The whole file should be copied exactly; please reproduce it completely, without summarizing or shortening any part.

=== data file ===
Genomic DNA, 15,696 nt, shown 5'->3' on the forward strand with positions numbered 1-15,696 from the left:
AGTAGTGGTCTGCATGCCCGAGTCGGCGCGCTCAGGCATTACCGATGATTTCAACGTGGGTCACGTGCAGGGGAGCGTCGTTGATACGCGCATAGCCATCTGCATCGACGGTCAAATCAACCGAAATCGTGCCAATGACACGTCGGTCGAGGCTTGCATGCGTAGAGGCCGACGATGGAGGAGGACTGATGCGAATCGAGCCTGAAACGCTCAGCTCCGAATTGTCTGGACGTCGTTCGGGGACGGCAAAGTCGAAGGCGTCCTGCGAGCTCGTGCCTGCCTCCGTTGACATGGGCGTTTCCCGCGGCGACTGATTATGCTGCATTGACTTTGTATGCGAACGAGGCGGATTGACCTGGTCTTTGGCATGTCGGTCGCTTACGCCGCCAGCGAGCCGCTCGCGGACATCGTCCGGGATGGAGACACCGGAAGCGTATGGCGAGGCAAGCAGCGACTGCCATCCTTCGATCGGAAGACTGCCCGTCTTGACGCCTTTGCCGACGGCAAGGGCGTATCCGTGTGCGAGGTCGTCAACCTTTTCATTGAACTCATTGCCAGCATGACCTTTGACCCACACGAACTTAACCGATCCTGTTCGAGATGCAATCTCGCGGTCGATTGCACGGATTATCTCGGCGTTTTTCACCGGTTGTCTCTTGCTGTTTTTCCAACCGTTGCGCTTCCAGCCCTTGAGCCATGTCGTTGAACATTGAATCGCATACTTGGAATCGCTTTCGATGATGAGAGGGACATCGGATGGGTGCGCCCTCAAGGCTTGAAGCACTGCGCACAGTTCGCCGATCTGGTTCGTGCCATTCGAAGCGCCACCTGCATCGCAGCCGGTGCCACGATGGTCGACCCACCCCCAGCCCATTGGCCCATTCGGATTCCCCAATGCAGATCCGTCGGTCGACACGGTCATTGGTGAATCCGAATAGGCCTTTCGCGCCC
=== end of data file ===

Genomic DNA, 15,696 nt, shown 5'->3' on the forward strand with positions numbered 1-15,696 from the left:
AGTAGTGGTCTGCATGCCCGAGTCGGCGCGCTCAGGCATTACCGATGATTTCAACGTGGGTCACGTGCAGGGGAGCGTCGTTGATACGCGCATAGCCATCTGCATCGACGGTCAAATCAACCGAAATCGTGCCAATGACACGTCGGTCGAGGCTTGCATGCGTAGAGGCCGACGATGGAGGAGGACTGATGCGAATCGAGCCTGAAACGCTCAGCTCCGAATTGTCTGGACGTCGTTCGGGGACGGCAAAGTCGAAGGCGTCCTGCGAGCTCGTGCCTGCCTCCGTTGACATGGGCGTTTCCCGCGGCGACTGATTATGCTGCATTGACTTTGTATGCGAACGAGGCGGATTGACCTGGTCTTTGGCATGTCGGTCGCTTACGCCGCCAGCGAGCCGCTCGCGGACATCGTCCGGGATGGAGACACCGGAAGCGTATGGCGAGGCAAGCAGCGACTGCCATCCTTCGATCGGAAGACTGCCCGTCTTGACGCCTTTGCCGACGGCAAGGGCGTATCCGTGTGCGAGGTCGTCAACCTTTTCATTGAACTCATTGCCAGCATGACCTTTGACCCACACGAACTTAACCGATCCTGTTCGAGATGCAATCTCGCGGTCGATTGCACGGATTATCTCGGCGTTTTTCACCGGTTGTCTCTTGCTGTTTTTCCAACCGTTGCGCTTCCAGCCCTTGAGCCATGTCGTTGAACATTGAATCGCATACTTGGAATCGCTTTCGATGATGAGAGGGACATCGGATGGGTGCGCCCTCAAGGCTTGAAGCACTGCGCACAGTTCGCCGATCTGGTTCGTGCCATTCGAAGCGCCACCTGCATCGCAGCCGGTGCCACGATGGTCGACCCACCCCCAGCCCATTGGCCCATTCGGATTCCCCAATGCAGATCCGTCGGTCGACACGGTCATTGGTGAATCCGAATAGGCCTTTCGCGCCC